• Product lifestyle approach – In contradiction to the classic fast fashion model we have been so accustomed to see, Patagonia design products with durability in mind. They aim to create items that last longer and require replacing less often.
  • Repair and reuse – Patagonia encourage customers to repair and reuse their products. They operate ‘Worn Wear events’ where customers can attend to have their damaged garments brought back to life. This adoption of the circular economy ensures that clothes have an increased longevity, thus avoiding landfill.
  • Innovation – They persistently invest in research and development to ensure that they are at the forefront of technology and utilising the most sustainable materials. In particular, Patagonia use recycled polyester, organic cotton, and their denim  is dyed with Advanced Denim technology which uses 50% less electricity and emits 25% less CO2 into the environment.
  • Ethical marketing – Patagonia’s marketing emphasises on social and environmental responsibility. In 2011 on Black Friday, they ran a campaign called ‘Don’t buy this Jacket’, whereby the advertisement detailed the negative environmental impact of a one of their products (despite its superior sustainability credentials in comparison to competitors), and asked consumers to resist the urge to spend unnecessarily.  Following this campaign, their sales rose by 30%, and an important issue had been put centre stage.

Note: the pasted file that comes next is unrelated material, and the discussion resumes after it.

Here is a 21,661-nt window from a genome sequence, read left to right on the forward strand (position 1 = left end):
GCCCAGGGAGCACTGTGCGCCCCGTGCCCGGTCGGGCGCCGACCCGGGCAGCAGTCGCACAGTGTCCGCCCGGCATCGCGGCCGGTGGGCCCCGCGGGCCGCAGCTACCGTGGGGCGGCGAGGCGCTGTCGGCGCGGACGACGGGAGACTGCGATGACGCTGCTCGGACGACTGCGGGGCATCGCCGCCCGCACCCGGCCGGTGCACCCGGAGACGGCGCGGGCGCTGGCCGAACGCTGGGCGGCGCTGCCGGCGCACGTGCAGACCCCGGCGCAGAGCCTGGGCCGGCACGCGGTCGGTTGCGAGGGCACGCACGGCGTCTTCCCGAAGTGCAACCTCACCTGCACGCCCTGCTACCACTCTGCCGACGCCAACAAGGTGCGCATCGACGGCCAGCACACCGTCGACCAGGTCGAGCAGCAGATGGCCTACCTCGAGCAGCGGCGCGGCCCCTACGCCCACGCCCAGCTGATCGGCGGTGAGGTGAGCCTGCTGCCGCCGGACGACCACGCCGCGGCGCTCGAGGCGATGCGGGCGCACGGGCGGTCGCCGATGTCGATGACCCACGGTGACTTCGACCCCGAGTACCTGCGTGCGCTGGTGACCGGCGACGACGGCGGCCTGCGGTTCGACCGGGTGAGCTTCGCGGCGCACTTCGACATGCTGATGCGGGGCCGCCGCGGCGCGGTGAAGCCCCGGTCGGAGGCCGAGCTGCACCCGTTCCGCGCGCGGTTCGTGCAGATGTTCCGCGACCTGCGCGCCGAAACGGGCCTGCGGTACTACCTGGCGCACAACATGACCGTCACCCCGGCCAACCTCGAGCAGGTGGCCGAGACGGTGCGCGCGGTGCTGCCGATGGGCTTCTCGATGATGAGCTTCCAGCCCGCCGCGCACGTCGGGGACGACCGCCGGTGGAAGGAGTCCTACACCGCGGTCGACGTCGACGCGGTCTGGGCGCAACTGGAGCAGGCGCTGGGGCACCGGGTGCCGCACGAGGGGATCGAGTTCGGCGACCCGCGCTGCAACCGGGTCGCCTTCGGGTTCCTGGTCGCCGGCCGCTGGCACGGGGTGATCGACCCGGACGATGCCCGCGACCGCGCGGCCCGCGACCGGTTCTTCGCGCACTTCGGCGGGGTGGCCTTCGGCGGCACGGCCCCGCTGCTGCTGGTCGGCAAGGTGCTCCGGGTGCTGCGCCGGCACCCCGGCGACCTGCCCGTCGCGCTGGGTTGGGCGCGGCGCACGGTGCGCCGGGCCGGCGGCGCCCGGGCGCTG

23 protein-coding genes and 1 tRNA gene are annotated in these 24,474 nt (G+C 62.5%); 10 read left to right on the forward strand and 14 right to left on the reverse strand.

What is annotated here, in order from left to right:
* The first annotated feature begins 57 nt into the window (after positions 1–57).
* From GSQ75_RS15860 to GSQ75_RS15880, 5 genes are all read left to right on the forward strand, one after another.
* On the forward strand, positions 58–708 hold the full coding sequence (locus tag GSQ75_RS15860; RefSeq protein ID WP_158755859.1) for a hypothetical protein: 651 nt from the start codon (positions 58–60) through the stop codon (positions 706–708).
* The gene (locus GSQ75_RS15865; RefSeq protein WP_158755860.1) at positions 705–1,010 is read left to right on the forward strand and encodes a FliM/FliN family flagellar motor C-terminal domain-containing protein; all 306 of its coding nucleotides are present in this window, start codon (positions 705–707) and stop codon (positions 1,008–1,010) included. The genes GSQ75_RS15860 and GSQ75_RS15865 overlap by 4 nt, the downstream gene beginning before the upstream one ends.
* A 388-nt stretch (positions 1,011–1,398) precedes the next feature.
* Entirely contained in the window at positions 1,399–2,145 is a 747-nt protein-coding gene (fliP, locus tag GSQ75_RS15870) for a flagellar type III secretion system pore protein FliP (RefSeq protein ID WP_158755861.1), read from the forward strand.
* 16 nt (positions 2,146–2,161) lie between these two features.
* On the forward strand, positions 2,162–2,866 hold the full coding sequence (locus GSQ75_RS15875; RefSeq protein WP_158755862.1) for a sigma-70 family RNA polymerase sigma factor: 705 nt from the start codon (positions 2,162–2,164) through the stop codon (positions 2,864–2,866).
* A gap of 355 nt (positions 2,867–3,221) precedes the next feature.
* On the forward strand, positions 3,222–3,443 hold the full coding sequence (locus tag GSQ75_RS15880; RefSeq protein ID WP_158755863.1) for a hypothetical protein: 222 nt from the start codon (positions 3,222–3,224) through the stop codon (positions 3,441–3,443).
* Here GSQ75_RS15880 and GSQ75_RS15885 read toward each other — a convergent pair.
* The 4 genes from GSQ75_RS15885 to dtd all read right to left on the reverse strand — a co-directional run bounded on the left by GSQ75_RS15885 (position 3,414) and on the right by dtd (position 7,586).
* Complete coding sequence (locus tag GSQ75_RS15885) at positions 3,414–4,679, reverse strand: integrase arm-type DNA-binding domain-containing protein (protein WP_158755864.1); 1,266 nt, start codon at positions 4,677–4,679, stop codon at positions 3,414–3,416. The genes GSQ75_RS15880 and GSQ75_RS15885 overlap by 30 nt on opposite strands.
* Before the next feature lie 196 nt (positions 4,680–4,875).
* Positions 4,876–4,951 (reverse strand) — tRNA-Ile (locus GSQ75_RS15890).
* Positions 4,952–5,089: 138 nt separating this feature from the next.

Through this continual effective management of their supply chain, Patagonia have become role models in this field.  Adoption of similar tactics to Patagonia could yield multiple benefits for other companies, such as enhanced brand reputation, increased customer loyalty, cost savings, and of course environmental benefits.

A summary of sustainable supply chains

Overall, a sustainable supply chain is one that fully integrates ethical and environmentally responsible practices into a competitive and successful model. End-to-end supply chain transparency is critical; sustainability initiatives must extend from raw materials sourcing to last-mile logistics, and even to product returns and recycling processes.

Embracing sustainability in the supply chain can offer a myriad of benefits that extend beyond just being environmentally conscious. Sustainable supply chains also promote transparency and traceability, which can help build trust with consumers who are increasingly eco-conscious. In a world where consumers and investors alike are demanding responsible business practices, a sustainable supply chain isn’t just an option – it’s a pathway to long-term success. Supply chain sustainability benefits not only companies’ own interest and those of their stakeholders but also society and the wider environment.

How Energise support your own journey to sustainable supply chain engagement.

If you’re ready to build constructive relationships to make your own supply chain more sustainable, our expert team at Energise can help. With our in-house platform, the Net Zero Hub, you can easily access insight and oversight on your suppliers ESG impacts. We will also make tailored recommendations as part of your supply chain assessment.

Get in touch at gonetzero@energise.com and one of our team will discuss the next steps.

Written By    Energise

Latest blog posts